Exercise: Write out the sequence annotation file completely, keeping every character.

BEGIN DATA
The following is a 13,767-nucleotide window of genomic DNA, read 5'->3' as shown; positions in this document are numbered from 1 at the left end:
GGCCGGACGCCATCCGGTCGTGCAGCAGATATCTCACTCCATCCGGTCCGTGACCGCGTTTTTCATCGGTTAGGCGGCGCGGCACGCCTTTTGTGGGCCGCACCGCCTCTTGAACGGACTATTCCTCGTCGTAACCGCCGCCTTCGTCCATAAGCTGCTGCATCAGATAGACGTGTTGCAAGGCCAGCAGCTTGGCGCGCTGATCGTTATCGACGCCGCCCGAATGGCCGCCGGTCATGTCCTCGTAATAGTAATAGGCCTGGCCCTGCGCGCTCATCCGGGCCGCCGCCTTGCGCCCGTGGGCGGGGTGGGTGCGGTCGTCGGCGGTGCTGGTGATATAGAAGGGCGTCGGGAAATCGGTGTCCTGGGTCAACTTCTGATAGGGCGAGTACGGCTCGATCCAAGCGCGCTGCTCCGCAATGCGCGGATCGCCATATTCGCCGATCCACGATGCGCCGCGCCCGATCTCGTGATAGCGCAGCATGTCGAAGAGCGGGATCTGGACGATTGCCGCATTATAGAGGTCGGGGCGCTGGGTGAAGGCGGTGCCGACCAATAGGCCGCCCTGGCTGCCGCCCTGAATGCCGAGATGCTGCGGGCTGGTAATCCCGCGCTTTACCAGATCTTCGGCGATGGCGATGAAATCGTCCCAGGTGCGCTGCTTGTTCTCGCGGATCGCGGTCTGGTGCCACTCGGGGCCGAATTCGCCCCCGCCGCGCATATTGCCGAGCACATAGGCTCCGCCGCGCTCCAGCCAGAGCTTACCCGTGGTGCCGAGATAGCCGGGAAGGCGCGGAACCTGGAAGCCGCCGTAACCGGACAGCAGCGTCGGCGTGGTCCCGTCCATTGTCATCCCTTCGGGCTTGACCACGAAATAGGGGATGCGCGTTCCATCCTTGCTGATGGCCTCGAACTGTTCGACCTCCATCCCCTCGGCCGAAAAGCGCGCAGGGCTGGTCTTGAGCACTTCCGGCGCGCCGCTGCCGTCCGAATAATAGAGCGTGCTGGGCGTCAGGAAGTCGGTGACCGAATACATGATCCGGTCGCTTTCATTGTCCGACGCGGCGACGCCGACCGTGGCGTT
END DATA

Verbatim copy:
The following is a 13,767-nucleotide window of genomic DNA, read 5'->3' as shown; positions in this document are numbered from 1 at the left end:
GGCCGGACGCCATCCGGTCGTGCAGCAGATATCTCACTCCATCCGGTCCGTGACCGCGTTTTTCATCGGTTAGGCGGCGCGGCACGCCTTTTGTGGGCCGCACCGCCTCTTGAACGGACTATTCCTCGTCGTAACCGCCGCCTTCGTCCATAAGCTGCTGCATCAGATAGACGTGTTGCAAGGCCAGCAGCTTGGCGCGCTGATCGTTATCGACGCCGCCCGAATGGCCGCCGGTCATGTCCTCGTAATAGTAATAGGCCTGGCCCTGCGCGCTCATCCGGGCCGCCGCCTTGCGCCCGTGGGCGGGGTGGGTGCGGTCGTCGGCGGTGCTGGTGATATAGAAGGGCGTCGGGAAATCGGTGTCCTGGGTCAACTTCTGATAGGGCGAGTACGGCTCGATCCAAGCGCGCTGCTCCGCAATGCGCGGATCGCCATATTCGCCGATCCACGATGCGCCGCGCCCGATCTCGTGATAGCGCAGCATGTCGAAGAGCGGGATCTGGACGATTGCCGCATTATAGAGGTCGGGGCGCTGGGTGAAGGCGGTGCCGACCAATAGGCCGCCCTGGCTGCCGCCCTGAATGCCGAGATGCTGCGGGCTGGTAATCCCGCGCTTTACCAGATCTTCGGCGATGGCGATGAAATCGTCCCAGGTGCGCTGCTTGTTCTCGCGGATCGCGGTCTGGTGCCACTCGGGGCCGAATTCGCCCCCGCCGCGCATATTGCCGAGCACATAGGCTCCGCCGCGCTCCAGCCAGAGCTTACCCGTGGTGCCGAGATAGCCGGGAAGGCGCGGAACCTGGAAGCCGCCGTAACCGGACAGCAGCGTCGGCGTGGTCCCGTCCATTGTCATCCCTTCGGGCTTGACCACGAAATAGGGGATGCGCGTTCCATCCTTGCTGATGGCCTCGAACTGTTCGACCTCCATCCCCTCGGCCGAAAAGCGCGCAGGGCTGGTCTTGAGCACTTCCGGCGCGCCGCTGCCGTCCGAATAATAGAGCGTGCTGGGCGTCAGGAAGTCGGTGACCGAATACATGATCCGGTCGCTTTCATTGTCCGACGCGGCGACGCCGACCGTGGCGTT